"The “highlight” of this week was finding out the recession ended in June 2009. There is no question that data supports that the recession was over based on established definitions. The complete statement is an interesting read due to the rationalization of the decision.
I was hoping the NBER would call an end of recession, while saying at the same time that we were in a depression. Most likely political considerations prevented this call. Still, we are in a depression. (emphasis added)
Based on the recession ending in June 2009, this continues to be the worst recovery since WW2 – not to mention the Great Recession was the worst recession since the Great Depression.
The debate continues on jobs creation. Most want adjustment to monetary policy to spur jobs growth. This debate would have merit if it occurred prior to 2000 but things are different in 2010 – increasing money flows or increasing GDP are no longer directly affecting job creation ():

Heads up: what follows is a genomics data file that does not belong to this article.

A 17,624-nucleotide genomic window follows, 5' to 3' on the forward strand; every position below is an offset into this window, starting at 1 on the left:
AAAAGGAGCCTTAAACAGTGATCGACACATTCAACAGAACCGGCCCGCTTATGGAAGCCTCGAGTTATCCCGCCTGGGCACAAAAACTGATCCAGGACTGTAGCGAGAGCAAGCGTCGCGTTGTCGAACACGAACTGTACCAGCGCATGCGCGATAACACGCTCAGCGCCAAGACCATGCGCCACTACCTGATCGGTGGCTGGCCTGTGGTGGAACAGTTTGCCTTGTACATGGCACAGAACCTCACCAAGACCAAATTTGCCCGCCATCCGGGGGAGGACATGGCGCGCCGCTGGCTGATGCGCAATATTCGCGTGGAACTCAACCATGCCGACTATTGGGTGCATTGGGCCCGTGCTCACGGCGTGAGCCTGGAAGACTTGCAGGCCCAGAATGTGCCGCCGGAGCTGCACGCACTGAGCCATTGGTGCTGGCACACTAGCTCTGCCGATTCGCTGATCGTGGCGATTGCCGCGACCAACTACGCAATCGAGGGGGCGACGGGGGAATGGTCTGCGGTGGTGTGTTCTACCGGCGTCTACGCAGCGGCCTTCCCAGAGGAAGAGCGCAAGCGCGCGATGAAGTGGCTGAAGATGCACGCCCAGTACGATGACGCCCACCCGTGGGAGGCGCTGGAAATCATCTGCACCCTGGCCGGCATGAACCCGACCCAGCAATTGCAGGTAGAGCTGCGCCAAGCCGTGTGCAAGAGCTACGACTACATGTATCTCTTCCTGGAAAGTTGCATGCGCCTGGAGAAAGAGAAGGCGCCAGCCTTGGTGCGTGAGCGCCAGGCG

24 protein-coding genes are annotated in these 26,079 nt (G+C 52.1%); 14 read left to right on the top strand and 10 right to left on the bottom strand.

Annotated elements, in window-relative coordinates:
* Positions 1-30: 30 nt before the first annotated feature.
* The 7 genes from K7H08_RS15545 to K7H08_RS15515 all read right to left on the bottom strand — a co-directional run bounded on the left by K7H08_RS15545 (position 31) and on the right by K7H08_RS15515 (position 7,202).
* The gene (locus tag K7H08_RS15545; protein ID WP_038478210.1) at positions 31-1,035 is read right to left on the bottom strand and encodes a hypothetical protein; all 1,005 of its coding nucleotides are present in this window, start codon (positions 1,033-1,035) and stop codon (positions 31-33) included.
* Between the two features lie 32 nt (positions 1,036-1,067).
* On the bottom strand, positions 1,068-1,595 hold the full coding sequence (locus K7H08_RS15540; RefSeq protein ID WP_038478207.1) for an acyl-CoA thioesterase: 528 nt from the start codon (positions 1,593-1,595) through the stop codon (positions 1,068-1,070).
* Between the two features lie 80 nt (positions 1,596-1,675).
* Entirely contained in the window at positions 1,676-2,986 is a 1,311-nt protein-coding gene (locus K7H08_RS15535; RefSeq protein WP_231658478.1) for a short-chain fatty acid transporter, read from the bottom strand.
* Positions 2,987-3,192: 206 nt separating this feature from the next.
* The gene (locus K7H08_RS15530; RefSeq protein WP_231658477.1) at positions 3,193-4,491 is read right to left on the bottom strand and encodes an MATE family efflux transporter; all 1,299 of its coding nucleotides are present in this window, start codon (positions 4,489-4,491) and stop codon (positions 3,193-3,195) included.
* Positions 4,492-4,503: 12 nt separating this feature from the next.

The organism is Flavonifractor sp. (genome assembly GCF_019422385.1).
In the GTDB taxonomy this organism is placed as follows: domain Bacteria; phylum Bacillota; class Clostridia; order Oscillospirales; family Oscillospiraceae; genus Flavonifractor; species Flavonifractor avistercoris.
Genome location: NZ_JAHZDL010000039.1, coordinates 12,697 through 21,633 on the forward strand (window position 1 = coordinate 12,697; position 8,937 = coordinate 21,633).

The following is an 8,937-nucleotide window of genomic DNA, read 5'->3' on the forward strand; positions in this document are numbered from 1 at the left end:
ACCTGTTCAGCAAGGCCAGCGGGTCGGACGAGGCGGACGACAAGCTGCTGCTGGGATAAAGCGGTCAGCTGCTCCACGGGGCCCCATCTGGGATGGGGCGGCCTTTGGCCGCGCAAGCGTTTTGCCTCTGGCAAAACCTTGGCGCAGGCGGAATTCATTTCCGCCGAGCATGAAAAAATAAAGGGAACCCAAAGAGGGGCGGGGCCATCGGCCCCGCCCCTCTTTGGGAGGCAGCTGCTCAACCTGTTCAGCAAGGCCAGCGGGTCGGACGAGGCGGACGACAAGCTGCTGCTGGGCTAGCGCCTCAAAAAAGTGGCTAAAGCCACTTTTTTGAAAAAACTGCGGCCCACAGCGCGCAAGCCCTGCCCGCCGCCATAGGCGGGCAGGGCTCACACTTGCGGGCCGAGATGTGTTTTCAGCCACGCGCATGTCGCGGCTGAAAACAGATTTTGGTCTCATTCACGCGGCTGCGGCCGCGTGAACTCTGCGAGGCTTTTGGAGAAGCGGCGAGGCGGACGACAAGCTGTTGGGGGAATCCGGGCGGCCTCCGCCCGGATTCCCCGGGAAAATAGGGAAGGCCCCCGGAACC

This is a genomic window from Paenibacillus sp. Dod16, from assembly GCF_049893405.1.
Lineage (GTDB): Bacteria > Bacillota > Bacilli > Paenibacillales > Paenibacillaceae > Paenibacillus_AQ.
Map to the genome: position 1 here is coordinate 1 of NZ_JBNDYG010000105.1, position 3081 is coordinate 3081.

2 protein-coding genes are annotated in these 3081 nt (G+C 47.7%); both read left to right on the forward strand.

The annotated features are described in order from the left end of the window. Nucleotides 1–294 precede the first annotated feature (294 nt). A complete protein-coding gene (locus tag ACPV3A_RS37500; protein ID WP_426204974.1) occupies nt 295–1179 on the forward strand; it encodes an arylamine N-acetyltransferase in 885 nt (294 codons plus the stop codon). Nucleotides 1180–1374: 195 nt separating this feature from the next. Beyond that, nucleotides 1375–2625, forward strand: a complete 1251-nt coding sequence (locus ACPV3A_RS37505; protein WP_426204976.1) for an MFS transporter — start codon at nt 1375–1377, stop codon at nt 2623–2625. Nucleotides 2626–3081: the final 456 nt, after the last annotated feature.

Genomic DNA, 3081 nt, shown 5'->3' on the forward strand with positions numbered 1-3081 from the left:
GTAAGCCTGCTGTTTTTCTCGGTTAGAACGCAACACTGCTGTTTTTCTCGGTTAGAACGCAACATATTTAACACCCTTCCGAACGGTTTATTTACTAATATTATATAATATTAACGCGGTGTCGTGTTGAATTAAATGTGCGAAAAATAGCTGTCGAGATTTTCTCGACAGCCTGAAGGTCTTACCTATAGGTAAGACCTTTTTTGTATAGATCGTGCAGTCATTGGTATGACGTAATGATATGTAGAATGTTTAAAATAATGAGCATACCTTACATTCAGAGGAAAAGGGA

Even to the most uneducated, it is obvious the economy everyone is measuring runs through money flows and finance – and it has disconnected from jobs and Joe Sixpack. There is something other than money flows providing the headwinds to jobs growth. Our recovery is hostage until those headwinds are attacked. Trying to correct headwinds with money flows cannot solve structural problems. (emphasis added)
What is worse is that our jobs crisis is disproportionately affecting our next generation and overall social order."